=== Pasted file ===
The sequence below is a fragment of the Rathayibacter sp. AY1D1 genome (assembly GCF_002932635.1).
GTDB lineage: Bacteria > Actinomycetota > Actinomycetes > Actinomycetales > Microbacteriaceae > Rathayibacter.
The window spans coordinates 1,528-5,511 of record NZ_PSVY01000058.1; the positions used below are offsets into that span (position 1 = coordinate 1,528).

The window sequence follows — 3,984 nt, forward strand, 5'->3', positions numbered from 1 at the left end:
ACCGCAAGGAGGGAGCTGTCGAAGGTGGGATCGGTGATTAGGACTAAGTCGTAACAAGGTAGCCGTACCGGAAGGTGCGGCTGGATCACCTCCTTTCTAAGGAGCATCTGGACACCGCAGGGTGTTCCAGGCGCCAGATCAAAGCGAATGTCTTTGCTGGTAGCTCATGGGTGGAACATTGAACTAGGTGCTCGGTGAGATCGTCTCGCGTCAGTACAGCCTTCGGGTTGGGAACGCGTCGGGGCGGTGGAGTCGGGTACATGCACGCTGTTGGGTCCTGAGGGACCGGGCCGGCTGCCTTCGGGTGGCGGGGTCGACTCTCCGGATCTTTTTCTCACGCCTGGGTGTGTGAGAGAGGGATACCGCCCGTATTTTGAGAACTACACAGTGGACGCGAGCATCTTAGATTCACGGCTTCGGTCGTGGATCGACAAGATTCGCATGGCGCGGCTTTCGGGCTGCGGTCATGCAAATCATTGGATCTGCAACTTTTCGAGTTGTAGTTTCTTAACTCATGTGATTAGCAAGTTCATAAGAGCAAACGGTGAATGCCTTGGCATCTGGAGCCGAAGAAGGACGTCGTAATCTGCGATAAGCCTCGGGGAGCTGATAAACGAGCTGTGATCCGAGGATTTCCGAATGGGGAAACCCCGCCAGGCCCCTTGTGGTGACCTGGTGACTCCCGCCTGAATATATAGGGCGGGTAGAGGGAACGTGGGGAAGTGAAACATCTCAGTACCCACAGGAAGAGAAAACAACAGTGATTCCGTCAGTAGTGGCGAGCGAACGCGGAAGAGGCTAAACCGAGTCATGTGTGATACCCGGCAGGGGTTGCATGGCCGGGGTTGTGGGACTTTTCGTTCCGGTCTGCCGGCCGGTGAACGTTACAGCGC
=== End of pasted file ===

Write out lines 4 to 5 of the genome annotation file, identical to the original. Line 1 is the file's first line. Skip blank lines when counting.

The window sequence follows — 3,984 nt, forward strand, 5'->3', positions numbered from 1 at the left end:
ACCGCAAGGAGGGAGCTGTCGAAGGTGGGATCGGTGATTAGGACTAAGTCGTAACAAGGTAGCCGTACCGGAAGGTGCGGCTGGATCACCTCCTTTCTAAGGAGCATCTGGACACCGCAGGGTGTTCCAGGCGCCAGATCAAAGCGAATGTCTTTGCTGGTAGCTCATGGGTGGAACATTGAACTAGGTGCTCGGTGAGATCGTCTCGCGTCAGTACAGCCTTCGGGTTGGGAACGCGTCGGGGCGGTGGAGTCGGGTACATGCACGCTGTTGGGTCCTGAGGGACCGGGCCGGCTGCCTTCGGGTGGCGGGGTCGACTCTCCGGATCTTTTTCTCACGCCTGGGTGTGTGAGAGAGGGATACCGCCCGTATTTTGAGAACTACACAGTGGACGCGAGCATCTTAGATTCACGGCTTCGGTCGTGGATCGACAAGATTCGCATGGCGCGGCTTTCGGGCTGCGGTCATGCAAATCATTGGATCTGCAACTTTTCGAGTTGTAGTTTCTTAACTCATGTGATTAGCAAGTTCATAAGAGCAAACGGTGAATGCCTTGGCATCTGGAGCCGAAGAAGGACGTCGTAATCTGCGATAAGCCTCGGGGAGCTGATAAACGAGCTGTGATCCGAGGATTTCCGAATGGGGAAACCCCGCCAGGCCCCTTGTGGTGACCTGGTGACTCCCGCCTGAATATATAGGGCGGGTAGAGGGAACGTGGGGAAGTGAAACATCTCAGTACCCACAGGAAGAGAAAACAACAGTGATTCCGTCAGTAGTGGCGAGCGAACGCGGAAGAGGCTAAACCGAGTCATGTGTGATACCCGGCAGGGGTTGCATGGCCGGGGTTGTGGGACTTTTCGTTCCGGTCTGCCGGCCGGTGAACGTTACAGCGC